Candice: "We have an inside joke about contemporary music. If you divide that word into con (scammer) and temporary (temporary) you already have the answer in your hands. The music industry is very contemporary today."
It took a long time before you dared to play renaissance music yourself. How great was Candice's influence in that process?
Candice: "I mainly functioned as a therapist. Tried to clarify his problems. When you see someone you care about, you love is so miserable ... And every day hear the anger and pain he goes through when he gets off the stage ... I never said he was out a band had to go out. But when he did, I supported him in that."
Ritchie: "I played with Deep Purple in large halls, a lot of people came to watch. But that band started to look more and more like a circus. It was one nostalgia trip. That works for a while, but after a few years it will come out of your throat. Apart from that, I was not satisfied with the management of the band. And I certainly couldn't get along with Ian Gillan. It was just a matter of water and fire: clashing characters. In addition, Ian had a difficult habit of forgetting the lyrics of the songs. You see thousands of people singing along, while the singer does not know the lyrics and does not care about it! It drove me crazy! You can't ask people to pay for it!
In situations like that, I turned off my guitar and got on stage with an attitude of, I'm great, but I'm not going to show you. I complained to the rest of the band. Jon Lord said I'll talk to him sometime. But nothing changed at all! And the management only found me difficult. I am. Bette Davis used to say it: you are nobody until you are difficult. But so were the other four! They just took a much more subtle approach. For me it was always right on top. I could have stayed in the best hotels for the rest of my life and played Smoke On The Water. However, music is far too important for me to accept such an unhealthy situation."
Didn't that put a lot of pressure on Candice when you two went out to perform together? Especially since Ritchie was always very critical of vocalists...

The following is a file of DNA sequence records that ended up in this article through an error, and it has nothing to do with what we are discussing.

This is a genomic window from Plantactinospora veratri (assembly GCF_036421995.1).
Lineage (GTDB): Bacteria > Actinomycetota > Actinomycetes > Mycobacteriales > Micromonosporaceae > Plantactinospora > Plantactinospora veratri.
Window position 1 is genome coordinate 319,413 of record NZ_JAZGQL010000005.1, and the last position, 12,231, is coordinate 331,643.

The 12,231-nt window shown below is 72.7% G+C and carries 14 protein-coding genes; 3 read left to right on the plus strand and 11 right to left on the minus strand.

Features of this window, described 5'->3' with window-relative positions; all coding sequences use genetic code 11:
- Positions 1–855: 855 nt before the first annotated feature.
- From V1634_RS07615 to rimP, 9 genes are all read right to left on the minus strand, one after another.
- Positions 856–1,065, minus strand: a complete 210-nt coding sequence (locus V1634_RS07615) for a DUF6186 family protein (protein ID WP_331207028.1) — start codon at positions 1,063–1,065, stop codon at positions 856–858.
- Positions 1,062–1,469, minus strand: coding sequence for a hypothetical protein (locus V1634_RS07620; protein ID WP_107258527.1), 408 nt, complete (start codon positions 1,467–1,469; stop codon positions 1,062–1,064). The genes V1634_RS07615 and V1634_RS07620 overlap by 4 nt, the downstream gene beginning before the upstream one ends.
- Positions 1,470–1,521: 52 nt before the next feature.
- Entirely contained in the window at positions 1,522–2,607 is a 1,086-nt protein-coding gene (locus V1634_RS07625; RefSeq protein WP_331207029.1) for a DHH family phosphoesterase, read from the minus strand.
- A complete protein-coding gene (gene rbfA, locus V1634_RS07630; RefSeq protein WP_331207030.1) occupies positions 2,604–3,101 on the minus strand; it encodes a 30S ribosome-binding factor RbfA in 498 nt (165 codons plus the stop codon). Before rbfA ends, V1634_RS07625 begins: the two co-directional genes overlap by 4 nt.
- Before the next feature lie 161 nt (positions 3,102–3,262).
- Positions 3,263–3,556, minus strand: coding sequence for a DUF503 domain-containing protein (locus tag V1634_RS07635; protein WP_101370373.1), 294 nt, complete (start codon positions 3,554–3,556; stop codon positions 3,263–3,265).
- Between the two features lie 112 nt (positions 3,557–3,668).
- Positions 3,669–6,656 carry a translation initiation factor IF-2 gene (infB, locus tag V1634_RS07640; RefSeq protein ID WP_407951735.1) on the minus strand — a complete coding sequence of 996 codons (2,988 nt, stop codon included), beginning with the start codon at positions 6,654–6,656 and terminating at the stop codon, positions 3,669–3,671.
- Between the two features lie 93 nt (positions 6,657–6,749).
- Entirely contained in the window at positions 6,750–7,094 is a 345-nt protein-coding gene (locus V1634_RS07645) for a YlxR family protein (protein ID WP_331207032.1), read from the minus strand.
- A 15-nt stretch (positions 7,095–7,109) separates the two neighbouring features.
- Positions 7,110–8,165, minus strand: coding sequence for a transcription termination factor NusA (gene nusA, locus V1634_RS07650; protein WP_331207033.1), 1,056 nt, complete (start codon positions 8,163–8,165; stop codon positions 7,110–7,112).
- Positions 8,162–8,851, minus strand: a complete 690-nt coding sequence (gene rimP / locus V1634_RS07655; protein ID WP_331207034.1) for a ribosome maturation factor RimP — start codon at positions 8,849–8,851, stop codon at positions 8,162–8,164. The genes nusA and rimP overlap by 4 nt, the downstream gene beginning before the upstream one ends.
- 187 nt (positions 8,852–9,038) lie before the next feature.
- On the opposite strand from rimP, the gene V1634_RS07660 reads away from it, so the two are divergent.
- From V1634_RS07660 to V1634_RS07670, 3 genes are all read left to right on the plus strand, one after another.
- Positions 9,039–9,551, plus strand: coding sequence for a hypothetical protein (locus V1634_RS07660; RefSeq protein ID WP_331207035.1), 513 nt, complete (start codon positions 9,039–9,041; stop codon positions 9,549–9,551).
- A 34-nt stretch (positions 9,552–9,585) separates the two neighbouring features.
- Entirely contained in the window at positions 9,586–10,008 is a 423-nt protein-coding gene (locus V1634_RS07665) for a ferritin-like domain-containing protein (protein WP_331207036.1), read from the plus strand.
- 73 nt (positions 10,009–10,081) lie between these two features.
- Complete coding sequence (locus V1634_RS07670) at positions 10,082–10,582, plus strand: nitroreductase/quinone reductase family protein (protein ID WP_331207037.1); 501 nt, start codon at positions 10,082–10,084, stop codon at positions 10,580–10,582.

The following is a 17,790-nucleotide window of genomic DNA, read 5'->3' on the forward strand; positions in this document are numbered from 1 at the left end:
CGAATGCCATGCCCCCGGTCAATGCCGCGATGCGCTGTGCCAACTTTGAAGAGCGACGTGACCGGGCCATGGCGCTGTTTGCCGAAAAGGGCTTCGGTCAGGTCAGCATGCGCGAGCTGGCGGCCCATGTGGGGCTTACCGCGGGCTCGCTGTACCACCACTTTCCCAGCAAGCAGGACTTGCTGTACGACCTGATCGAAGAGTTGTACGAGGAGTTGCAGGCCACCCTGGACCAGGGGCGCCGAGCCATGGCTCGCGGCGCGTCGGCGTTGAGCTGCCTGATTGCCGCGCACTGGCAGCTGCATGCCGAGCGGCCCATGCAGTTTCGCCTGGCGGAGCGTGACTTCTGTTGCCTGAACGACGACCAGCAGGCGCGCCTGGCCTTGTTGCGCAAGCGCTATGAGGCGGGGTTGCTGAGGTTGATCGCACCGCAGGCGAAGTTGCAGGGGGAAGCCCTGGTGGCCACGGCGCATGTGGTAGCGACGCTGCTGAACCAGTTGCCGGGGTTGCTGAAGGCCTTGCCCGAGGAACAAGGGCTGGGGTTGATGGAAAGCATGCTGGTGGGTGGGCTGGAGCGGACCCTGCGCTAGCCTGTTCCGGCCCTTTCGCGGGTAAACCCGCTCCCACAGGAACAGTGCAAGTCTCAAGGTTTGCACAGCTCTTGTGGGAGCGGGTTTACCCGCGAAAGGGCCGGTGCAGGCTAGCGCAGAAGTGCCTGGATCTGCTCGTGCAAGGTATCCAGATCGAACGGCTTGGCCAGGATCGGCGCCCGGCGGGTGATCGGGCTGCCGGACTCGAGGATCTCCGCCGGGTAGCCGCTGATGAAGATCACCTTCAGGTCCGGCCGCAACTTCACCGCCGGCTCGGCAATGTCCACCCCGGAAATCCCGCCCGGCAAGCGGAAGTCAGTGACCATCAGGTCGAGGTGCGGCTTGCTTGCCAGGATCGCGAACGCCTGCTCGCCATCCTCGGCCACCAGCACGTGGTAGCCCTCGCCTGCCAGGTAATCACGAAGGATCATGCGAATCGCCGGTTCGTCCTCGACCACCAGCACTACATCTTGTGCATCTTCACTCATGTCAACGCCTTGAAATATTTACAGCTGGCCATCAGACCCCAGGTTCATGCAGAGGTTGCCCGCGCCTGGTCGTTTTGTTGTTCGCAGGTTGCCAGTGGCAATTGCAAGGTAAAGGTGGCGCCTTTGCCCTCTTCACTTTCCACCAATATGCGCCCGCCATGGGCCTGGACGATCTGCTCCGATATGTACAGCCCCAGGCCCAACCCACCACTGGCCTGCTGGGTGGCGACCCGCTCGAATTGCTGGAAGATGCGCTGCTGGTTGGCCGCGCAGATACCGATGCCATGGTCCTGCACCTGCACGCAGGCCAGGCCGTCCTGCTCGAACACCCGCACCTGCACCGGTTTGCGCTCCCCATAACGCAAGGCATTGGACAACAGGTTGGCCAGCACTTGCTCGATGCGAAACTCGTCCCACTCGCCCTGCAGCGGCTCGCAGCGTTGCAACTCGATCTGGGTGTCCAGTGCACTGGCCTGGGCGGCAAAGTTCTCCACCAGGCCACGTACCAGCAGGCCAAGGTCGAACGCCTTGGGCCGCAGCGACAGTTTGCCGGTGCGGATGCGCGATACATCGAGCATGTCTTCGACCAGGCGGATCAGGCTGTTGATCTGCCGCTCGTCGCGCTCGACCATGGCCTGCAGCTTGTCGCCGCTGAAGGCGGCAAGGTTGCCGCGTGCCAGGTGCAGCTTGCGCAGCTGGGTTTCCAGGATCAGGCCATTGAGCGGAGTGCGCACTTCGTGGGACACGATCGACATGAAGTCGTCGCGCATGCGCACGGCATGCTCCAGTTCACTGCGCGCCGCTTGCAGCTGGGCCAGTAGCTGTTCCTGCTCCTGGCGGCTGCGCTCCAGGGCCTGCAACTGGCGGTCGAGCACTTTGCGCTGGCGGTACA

Candice: "As critical as Ritchie is of others, I am so critical of myself. He knows that. And he can trust that I will never lose the text. I don't drink and I don't like drugs. When I sing a false note, I hear it myself. And I will do everything I can to master it. Ritchie sees that. And he also sees that he doesn't need a whip to steer me."
Is that the reason why you even radiate fun on stage today?
Ritchie: "I'm just glad I'm not in Deep Purple anymore. This is a much lighter type of music. I never thought I'd ever play it myself. Yes, at home! However, when Candy started to sing and whistle along, the ball started rolling. It is a naturally developed situation. Musicians should make music naturally. When Lennon and McCartney started, they were friends who started writing songs together. But I've been in bands whose members only met with their managers and accountants. Even rehearsals felt unnatural. This band is very natural.
Candy and I often play in restaurants. Just with a few friends. I was always jealous of musicians who could. Was always in groups that could function alone with a whole stack of Marshalls, laser beams and thousands of spectators. We always had to go all out, just like a Ferrari. That just wasn't right. In the old days, nobody would sing spontaneously. Whether it was Ronnie Dio or Ian Gillan.
They never sang spontaneously, but only at full power, into a microphone. Music worked for them. And I had to break out of that train of thought. Many people do not dare. Because success means security. Within Deep Purple, two band members hate the other two. They would leave tomorrow if they had an alternative. But they don't..."
Hans van den Heuvel, Oor no 20 - October 6, 2001
Photos: Ruud Strobbe